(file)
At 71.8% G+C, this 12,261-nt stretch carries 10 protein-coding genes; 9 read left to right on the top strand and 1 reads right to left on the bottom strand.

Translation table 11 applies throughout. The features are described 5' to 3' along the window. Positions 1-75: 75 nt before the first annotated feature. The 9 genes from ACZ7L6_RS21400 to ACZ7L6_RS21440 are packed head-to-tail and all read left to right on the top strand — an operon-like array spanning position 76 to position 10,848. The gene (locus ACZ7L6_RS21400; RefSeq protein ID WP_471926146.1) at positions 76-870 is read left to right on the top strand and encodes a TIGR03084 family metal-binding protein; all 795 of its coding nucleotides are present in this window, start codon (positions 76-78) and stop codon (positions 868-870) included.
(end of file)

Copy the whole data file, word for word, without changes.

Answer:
At 71.8% G+C, this 12,261-nt stretch carries 10 protein-coding genes; 9 read left to right on the top strand and 1 reads right to left on the bottom strand.

Translation table 11 applies throughout. The features are described 5' to 3' along the window. Positions 1-75: 75 nt before the first annotated feature. The 9 genes from ACZ7L6_RS21400 to ACZ7L6_RS21440 are packed head-to-tail and all read left to right on the top strand — an operon-like array spanning position 76 to position 10,848. The gene (locus ACZ7L6_RS21400; RefSeq protein ID WP_471926146.1) at positions 76-870 is read left to right on the top strand and encodes a TIGR03084 family metal-binding protein; all 795 of its coding nucleotides are present in this window, start codon (positions 76-78) and stop codon (positions 868-870) included.